Although you've likely heard of Tahiti and Bora Bora, it may come as a surprise that French Polynesia -- an overseas collectivity of the French Republic -- is composed of a whopping 118 islands and atolls in the South Pacific. Known for its dense tropical jungles, jaw-dropping beaches and lagoons, and production of vanilla and beautiful pearls, it's a bucket-list destination for many. To help you narrow down which of those breathtaking islands is worth the long plane ride and pricey lodging and food, we've rounded up the best places to visit in French Polynesia.
A famous honeymoon destination, Bora Bora is a stunning island known for its luxury resorts with overwater bungalows. Bora Bora is more popular than other islands in French Polynesia and can feel a bit touristy, but there's a reason it keeps drawing travelers. The turquoise water, coral lagoons, and 2,400-foot Mount Otemanu (an ancient volcano) create a picture-perfect backdrop for couples to have a romantic getaway. Travelers can stay on the mainland, though the only real beach here is the jaw-dropping Matira, located at the southern tip. Another option is to stay at a hotel on one of the surrounding private islands. Kayaking, snorkeling, and beachside lounging are all common pastimes at this 10,000-person island. Bora Bora Airport is reached via a 45-minute plane ride from Tahiti, or a 13-hour cargo ship ferry.
Our Bora Bora Hotel Pick:
Far closer to Tahiti is Moorea, located a quick 15-minute plane ride or 30- to 40-minute ferry away. It also has swish hotels with overwater bungalows, sandy beaches abutting gorgeous blue water, and a lush mountain landscape for great hiking opportunities. Although Moorea's lagoon and water can't beat the beautiful shades of blue found in Bora Bora, the island is well-known for its presence of humpback whales. Peak whale-watching season is from mid-August through October, and travelers can book with one of the many companies that let visitors swim with the marine animals. Sharks, stingrays, dolphins, turtles, and coral are also all found here.
Our Moorea Hotel Pick:
Anyone traveling by commercial plane to French Polynesia will have to touch down on the main island of Tahiti, which is home to the international airport. Although it has a lovely mountainous landscape and some pretty beaches, the vistas simply don't compare to other Society Islands. Nevertheless, it houses some lovely resorts and offers a great look at local culture, as most French Polynesian citizens -- roughly 280,000 people -- live in Tahiti. Visitors can explore the Municipal Market where handicrafts, fruit, and fish are sold, pop into museums dedicated to the region's famed pearls and local history, and stroll along the waterfront Bougainvillea Park. Be aware that many shops and restaurants are closed on Sundays.
Our Tahiti Hotel Pick:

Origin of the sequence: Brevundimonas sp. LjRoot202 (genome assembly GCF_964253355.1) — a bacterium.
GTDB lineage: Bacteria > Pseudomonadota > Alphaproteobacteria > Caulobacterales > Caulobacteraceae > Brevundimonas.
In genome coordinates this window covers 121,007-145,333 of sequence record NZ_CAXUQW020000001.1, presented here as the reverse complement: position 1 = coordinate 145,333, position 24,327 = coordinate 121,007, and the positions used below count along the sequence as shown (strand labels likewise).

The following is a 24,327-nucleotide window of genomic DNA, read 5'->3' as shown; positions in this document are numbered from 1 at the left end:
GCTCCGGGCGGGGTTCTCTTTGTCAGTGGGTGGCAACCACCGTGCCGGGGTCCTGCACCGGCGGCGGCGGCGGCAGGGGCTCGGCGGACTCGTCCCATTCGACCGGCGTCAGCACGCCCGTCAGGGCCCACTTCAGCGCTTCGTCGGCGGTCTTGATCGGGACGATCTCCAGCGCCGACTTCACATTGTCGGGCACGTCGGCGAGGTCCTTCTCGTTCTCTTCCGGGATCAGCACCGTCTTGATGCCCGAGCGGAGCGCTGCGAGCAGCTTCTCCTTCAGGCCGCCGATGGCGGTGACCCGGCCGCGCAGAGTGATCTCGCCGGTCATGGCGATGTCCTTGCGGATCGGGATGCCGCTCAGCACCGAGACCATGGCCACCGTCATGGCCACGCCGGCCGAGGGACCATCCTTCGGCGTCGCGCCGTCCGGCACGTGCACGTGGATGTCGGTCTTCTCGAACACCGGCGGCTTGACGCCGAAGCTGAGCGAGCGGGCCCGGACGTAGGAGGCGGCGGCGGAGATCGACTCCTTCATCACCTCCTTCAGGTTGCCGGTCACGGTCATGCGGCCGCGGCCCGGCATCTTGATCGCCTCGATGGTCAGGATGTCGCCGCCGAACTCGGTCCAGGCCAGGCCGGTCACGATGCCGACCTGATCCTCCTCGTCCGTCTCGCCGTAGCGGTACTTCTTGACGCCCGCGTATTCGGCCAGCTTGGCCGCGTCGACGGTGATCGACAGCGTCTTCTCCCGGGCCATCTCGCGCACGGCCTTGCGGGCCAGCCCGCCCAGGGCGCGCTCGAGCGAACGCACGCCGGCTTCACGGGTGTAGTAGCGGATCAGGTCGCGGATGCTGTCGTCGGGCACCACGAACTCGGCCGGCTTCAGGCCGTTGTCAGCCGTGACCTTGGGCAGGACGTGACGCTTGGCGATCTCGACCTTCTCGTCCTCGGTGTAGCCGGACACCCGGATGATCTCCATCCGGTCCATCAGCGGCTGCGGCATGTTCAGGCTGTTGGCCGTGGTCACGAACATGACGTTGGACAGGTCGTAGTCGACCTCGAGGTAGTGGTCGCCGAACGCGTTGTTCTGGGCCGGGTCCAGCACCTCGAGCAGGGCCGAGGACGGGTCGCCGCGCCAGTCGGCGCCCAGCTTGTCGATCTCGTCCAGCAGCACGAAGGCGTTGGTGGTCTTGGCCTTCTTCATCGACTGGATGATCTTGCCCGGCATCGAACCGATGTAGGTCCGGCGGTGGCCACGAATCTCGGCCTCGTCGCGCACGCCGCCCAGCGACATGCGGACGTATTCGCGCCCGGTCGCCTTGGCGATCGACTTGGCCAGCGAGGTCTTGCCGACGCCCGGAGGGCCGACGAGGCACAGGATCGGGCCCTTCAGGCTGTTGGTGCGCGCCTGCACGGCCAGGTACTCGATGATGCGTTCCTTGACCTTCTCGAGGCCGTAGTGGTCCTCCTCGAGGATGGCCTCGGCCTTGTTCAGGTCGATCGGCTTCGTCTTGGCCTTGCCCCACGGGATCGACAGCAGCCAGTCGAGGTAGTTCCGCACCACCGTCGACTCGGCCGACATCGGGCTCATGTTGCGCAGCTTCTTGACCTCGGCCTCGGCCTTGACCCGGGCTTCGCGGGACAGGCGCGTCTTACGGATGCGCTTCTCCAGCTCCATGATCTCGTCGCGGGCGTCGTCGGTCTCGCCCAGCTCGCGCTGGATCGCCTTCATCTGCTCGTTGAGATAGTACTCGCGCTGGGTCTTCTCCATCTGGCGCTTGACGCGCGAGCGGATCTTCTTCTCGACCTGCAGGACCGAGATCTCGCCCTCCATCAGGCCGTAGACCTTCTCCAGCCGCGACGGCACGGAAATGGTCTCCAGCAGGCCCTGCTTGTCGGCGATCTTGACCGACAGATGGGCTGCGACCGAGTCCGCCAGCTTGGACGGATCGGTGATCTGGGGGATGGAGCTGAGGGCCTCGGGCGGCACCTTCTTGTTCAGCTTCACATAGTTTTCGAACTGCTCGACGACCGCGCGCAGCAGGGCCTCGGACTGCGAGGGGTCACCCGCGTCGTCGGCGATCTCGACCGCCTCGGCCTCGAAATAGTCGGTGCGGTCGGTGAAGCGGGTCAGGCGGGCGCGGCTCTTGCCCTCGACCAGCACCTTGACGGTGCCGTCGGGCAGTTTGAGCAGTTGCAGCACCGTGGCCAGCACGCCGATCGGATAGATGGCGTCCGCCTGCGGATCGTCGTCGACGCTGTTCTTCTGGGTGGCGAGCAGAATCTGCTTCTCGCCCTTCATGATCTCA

Flights are 45 minutes from Tahiti to Raiatea, a lush, non-touristy island popular for yacht charters. The 12,000-person island has just a couple dozen lodging options, and none are chain-brand luxury properties. There aren't any real beaches here, so travelers will have to kayak or take a boat to a nearby motu (small island) to access one. Popular activities include hiking Mount Tapioi, with a summit that provides sensational views over the island and Bora Bora in the distance, trekking to scenic waterfalls, and simply driving the road the encircles the greenery-filled island. Other must-sees include the ancient Taputapuatea Marae and Arahurahu Marae, historic and sacred meeting grounds used by the Maori people. Finally, search for tiare apetahi, a rare hand-shaped flower that only grows on Mount Temehani in Raiatea.
Our Raiatea Hotel Pick:
A 40-minute flight from Tahiti, Huahine is a greenery-filled, largely undeveloped island with a population of about 6,300. With few hotel options and limited infrastructure, the island is often skipped by tourists. (There were only a handful of couples when we stayed at Royal Huahine.) However, it offers all the necessities for a South Pacific island getaway: soft sandy beaches, beautiful blue water filled with sea life and coral, and a mountainous jungle landscape dotted by coconut palm trees and vanilla plantations. Don't miss out on touring the multiple ancient ruins, feeding blue-eyed eels (sacred to locals), and if you're there in October, watching the start of the largest outrigger canoe race in the South Pacific.
Our Huahine Hotel Pick:
If the most alluring aspect of the South Pacific is the marine life, head to Rangiroa, best-known for its fabulous snorkeling and diving opportunities. Its variety of marine life and passes, where advanced divers can ride the currents and observe sharks, dolphins, stingrays, and turtles, make Rangiroa a premier diving spot. A striking departure from previously mentioned islands, this one has a flat landscape and a vast lagoon that could fit Tahiti in its entirety. The island is home to about 2,500 people, some restaurants and shops, a vineyard and winery, and an airport where planes fly to Tahiti in about an hour.
Our Rangiroa Hotel Pick:
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